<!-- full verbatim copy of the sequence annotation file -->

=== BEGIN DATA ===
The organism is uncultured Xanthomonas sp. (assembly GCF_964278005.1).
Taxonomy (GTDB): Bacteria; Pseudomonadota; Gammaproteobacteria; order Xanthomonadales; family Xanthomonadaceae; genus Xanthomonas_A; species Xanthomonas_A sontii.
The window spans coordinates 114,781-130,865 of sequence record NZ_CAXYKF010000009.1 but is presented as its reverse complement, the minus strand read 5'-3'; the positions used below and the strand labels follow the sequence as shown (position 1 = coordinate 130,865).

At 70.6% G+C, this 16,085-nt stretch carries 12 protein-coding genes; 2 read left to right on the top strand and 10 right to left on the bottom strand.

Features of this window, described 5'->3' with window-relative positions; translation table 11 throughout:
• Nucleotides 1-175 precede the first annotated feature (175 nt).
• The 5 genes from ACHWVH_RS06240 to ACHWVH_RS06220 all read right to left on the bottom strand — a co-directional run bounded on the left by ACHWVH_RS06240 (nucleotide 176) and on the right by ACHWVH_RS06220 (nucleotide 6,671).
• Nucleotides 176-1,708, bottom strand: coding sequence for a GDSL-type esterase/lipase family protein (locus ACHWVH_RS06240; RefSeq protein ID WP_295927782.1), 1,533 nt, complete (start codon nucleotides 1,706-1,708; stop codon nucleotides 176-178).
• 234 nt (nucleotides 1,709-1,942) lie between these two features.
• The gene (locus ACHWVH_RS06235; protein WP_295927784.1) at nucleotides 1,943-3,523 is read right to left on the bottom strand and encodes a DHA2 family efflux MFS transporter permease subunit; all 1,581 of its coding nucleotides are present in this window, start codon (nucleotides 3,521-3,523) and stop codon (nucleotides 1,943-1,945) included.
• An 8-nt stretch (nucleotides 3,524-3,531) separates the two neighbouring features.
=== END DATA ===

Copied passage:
The organism is uncultured Xanthomonas sp. (assembly GCF_964278005.1).
Taxonomy (GTDB): Bacteria; Pseudomonadota; Gammaproteobacteria; order Xanthomonadales; family Xanthomonadaceae; genus Xanthomonas_A; species Xanthomonas_A sontii.
The window spans coordinates 114,781-130,865 of sequence record NZ_CAXYKF010000009.1 but is presented as its reverse complement, the minus strand read 5'-3'; the positions used below and the strand labels follow the sequence as shown (position 1 = coordinate 130,865).

At 70.6% G+C, this 16,085-nt stretch carries 12 protein-coding genes; 2 read left to right on the top strand and 10 right to left on the bottom strand.

Features of this window, described 5'->3' with window-relative positions; translation table 11 throughout:
• Nucleotides 1-175 precede the first annotated feature (175 nt).
• The 5 genes from ACHWVH_RS06240 to ACHWVH_RS06220 all read right to left on the bottom strand — a co-directional run bounded on the left by ACHWVH_RS06240 (nucleotide 176) and on the right by ACHWVH_RS06220 (nucleotide 6,671).
• Nucleotides 176-1,708, bottom strand: coding sequence for a GDSL-type esterase/lipase family protein (locus ACHWVH_RS06240; RefSeq protein ID WP_295927782.1), 1,533 nt, complete (start codon nucleotides 1,706-1,708; stop codon nucleotides 176-178).
• 234 nt (nucleotides 1,709-1,942) lie between these two features.
• The gene (locus ACHWVH_RS06235; protein WP_295927784.1) at nucleotides 1,943-3,523 is read right to left on the bottom strand and encodes a DHA2 family efflux MFS transporter permease subunit; all 1,581 of its coding nucleotides are present in this window, start codon (nucleotides 3,521-3,523) and stop codon (nucleotides 1,943-1,945) included.
• An 8-nt stretch (nucleotides 3,524-3,531) separates the two neighbouring features.